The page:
History of Reno County, Kansas
All life and achievement is evolution; present wisdom comes from past experience, and present commercial prosperity has come only from past exertion and sacrifice. The deeds and motives of the men who have gone before have been instrumental in shaping the destinies of later communities and states. The development of a new country was at once a task and a privilege. It required great courage, sacrifice and privation. Compare the present conditions of the people of Reno county, Kansas, with what they were fifty years ago. From a trackless area of virgin land, the comity has come to be a center of prosperity and civilization, with millions of wealth, system of railways, educational and religious institutions, varied industries and immense agricultural and dairy interests. Can any thinking person be insensible to the fascination of the study which discloses the aspirations and efforts of the early pioneers who so strongly laid the foundation upon which has been reared the magnificent prosperity of later days? To perpetuate the story of these people and to trace and record the social, religious, educational, political and industrial progress of the community from its first inception, is the function of the local historian. A sincere purpose to preserve facts and personal memoirs that are deserving of perpetuation, and which unite the present to the past, is the motive for the present publication. The publishers desire to extend their thanks to those who have so faithfully labored to this end. Thanks are also due to the citizens of Reno county for the uniform kindness with which they have regarded this undertaking, and for their many services rendered in the gaining of necessary information.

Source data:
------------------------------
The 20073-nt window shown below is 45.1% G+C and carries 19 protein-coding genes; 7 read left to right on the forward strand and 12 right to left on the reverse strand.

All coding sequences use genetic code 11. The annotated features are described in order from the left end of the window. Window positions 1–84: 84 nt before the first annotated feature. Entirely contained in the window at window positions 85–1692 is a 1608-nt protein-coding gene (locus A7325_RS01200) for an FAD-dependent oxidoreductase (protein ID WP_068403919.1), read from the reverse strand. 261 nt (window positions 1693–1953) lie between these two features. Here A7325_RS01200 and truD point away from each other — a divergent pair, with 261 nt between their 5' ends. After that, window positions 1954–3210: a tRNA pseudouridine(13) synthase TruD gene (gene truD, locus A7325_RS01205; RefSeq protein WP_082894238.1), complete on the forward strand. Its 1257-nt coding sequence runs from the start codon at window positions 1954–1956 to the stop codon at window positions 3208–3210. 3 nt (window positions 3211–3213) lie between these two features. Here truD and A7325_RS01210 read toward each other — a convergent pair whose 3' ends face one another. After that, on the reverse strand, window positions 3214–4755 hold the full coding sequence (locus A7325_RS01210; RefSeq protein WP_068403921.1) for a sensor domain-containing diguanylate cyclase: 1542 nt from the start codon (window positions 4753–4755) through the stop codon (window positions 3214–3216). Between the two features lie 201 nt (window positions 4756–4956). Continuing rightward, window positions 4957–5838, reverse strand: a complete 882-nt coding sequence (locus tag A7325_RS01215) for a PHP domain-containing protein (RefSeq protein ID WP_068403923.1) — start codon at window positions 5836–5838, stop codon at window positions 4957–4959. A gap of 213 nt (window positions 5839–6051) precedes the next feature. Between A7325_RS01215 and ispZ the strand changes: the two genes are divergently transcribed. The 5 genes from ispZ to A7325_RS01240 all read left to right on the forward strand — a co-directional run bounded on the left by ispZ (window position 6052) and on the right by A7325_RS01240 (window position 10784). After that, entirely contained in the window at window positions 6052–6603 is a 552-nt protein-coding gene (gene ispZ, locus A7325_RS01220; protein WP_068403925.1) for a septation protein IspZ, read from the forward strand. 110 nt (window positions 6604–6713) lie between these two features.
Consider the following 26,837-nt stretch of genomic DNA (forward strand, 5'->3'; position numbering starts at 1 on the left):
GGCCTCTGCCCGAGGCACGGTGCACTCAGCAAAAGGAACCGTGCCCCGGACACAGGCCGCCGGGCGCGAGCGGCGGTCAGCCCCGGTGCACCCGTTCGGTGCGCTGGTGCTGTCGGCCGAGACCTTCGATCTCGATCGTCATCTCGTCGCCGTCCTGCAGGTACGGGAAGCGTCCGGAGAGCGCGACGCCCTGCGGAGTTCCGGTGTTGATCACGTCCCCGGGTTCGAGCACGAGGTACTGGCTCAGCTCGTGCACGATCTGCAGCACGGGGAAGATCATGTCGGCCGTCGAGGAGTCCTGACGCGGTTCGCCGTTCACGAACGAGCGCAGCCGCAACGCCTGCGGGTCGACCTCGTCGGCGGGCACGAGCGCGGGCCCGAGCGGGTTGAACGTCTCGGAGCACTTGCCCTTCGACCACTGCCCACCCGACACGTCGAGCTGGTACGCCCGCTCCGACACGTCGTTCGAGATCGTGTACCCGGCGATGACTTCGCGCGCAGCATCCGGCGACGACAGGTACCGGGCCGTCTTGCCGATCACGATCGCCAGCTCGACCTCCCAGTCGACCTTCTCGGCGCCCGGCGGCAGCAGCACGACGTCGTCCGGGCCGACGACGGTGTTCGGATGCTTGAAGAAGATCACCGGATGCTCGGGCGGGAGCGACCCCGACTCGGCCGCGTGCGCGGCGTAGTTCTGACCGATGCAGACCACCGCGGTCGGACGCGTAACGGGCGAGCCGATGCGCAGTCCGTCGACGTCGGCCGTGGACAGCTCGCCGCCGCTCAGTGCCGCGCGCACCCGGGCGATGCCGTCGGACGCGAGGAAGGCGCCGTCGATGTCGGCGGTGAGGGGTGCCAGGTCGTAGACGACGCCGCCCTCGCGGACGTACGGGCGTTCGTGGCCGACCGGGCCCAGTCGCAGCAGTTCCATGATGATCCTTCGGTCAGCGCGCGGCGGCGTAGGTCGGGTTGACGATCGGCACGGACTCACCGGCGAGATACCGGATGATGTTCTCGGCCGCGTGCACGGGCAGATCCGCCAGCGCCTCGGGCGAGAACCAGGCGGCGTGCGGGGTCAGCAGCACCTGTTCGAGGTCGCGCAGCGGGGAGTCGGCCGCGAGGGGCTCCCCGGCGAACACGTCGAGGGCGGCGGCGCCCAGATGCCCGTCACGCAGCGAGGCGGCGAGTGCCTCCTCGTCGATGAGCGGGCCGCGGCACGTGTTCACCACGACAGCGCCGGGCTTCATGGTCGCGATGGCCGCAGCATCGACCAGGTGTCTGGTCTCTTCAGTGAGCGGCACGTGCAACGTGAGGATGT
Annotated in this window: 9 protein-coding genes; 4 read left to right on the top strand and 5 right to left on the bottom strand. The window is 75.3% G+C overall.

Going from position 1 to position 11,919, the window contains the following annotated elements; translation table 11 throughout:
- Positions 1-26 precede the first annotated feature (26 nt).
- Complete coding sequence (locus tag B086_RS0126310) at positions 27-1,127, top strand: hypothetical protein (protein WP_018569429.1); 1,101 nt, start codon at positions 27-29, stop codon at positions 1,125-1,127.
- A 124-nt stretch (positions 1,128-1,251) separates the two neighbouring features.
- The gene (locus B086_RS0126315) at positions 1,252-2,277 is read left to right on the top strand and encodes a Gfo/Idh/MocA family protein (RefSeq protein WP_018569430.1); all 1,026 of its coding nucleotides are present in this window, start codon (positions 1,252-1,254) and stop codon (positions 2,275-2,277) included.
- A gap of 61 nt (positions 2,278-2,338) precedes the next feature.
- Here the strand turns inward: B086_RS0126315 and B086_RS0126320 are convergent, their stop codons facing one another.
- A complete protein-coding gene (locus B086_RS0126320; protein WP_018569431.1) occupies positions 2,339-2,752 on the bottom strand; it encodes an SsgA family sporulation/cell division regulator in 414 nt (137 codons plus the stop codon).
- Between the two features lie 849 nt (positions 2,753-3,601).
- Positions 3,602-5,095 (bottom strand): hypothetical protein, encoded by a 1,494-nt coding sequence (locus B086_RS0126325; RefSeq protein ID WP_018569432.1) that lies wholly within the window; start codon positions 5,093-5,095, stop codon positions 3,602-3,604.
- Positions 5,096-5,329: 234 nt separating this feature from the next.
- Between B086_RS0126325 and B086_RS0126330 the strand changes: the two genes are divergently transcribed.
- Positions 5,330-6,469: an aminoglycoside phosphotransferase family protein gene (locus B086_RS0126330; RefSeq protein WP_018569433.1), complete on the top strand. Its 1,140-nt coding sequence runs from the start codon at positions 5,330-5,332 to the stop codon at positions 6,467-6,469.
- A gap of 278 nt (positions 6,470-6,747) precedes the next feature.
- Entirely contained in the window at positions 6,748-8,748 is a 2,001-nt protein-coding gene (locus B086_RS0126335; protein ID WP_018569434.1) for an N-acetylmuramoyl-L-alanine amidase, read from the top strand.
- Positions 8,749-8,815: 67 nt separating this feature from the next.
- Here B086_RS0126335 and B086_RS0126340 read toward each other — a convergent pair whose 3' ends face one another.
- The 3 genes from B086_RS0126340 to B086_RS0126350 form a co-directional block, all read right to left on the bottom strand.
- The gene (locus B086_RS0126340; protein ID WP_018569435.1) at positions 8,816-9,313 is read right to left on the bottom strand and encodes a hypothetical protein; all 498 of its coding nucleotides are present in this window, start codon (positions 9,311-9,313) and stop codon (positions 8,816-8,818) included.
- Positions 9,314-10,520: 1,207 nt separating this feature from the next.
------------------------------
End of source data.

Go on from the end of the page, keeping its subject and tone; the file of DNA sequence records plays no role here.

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The obtaining from France of the land known as the Louisiana Purchase, in 1803, met with the most violent opposition in the New England states. Even the Revolutionary War had failed to teach those who lived along the Atlantic coast the value of a wider national policy than that which they had been following. These segregated colonies had found that a closer union added greatly to their advantage — in fact, had been their salvation in their early struggle with England. They had found it impossible to maintain themselves without the compact under which they obtained their independence. But when the war was over, the advantages of uniting to build a greater nation seemed to have no place in their minds. They wanted no larger union. They wanted no more states, unless it be by division of the thirteen original states. From the people of New England, particularly, came opposition to Jefferson and his expansion policy. They had no vision of empire such as had inspired France when she explored the territory of the West; when her missionaries were among the Indians with the Cross; when her frontiersmen were naming the streams and her hunters were becoming opulent in their fur and peltry trade. With singular shortsightedness, the Americans at that period hugged to their breasts their early patrimony. They had no desire for the possession of any land west of the Mississippi river. To the French their giving up of their dream of an empire on the American continent, that had inspired their statesmen, was one that only the exigencies could end. The condition of affairs in France made the sale of Louisiana a war necessity, not only for the money it brought to their treasury, but to keep the land from falling into the hands of their enemies as a prize of war.